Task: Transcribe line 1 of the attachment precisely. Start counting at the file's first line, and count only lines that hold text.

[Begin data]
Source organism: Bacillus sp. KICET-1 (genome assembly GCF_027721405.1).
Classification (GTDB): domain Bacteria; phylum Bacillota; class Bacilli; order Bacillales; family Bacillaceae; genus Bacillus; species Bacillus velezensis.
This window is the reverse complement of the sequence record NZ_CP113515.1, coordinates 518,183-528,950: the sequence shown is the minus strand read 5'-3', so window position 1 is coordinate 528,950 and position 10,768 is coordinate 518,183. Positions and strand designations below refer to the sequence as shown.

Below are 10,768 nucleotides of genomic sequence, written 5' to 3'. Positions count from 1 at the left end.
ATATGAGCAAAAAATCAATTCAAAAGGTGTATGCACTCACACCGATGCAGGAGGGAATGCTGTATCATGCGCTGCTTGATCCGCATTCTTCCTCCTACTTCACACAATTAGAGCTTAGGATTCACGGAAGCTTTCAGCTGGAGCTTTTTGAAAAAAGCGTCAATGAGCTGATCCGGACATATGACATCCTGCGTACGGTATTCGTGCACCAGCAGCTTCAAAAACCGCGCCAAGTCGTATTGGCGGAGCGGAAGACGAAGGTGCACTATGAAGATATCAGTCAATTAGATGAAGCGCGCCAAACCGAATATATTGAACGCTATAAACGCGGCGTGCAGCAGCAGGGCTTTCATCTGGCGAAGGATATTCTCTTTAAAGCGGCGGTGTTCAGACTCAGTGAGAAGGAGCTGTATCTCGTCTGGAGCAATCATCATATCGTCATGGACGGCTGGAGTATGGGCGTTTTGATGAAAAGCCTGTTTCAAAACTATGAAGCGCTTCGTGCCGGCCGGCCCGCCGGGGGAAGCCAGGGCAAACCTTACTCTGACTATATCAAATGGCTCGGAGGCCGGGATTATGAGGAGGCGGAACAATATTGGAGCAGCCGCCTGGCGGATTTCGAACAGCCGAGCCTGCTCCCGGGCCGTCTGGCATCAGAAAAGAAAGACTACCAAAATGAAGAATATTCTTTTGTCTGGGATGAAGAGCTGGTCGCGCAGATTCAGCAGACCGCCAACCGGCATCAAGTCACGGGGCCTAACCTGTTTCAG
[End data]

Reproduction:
Source organism: Bacillus sp. KICET-1 (genome assembly GCF_027721405.1).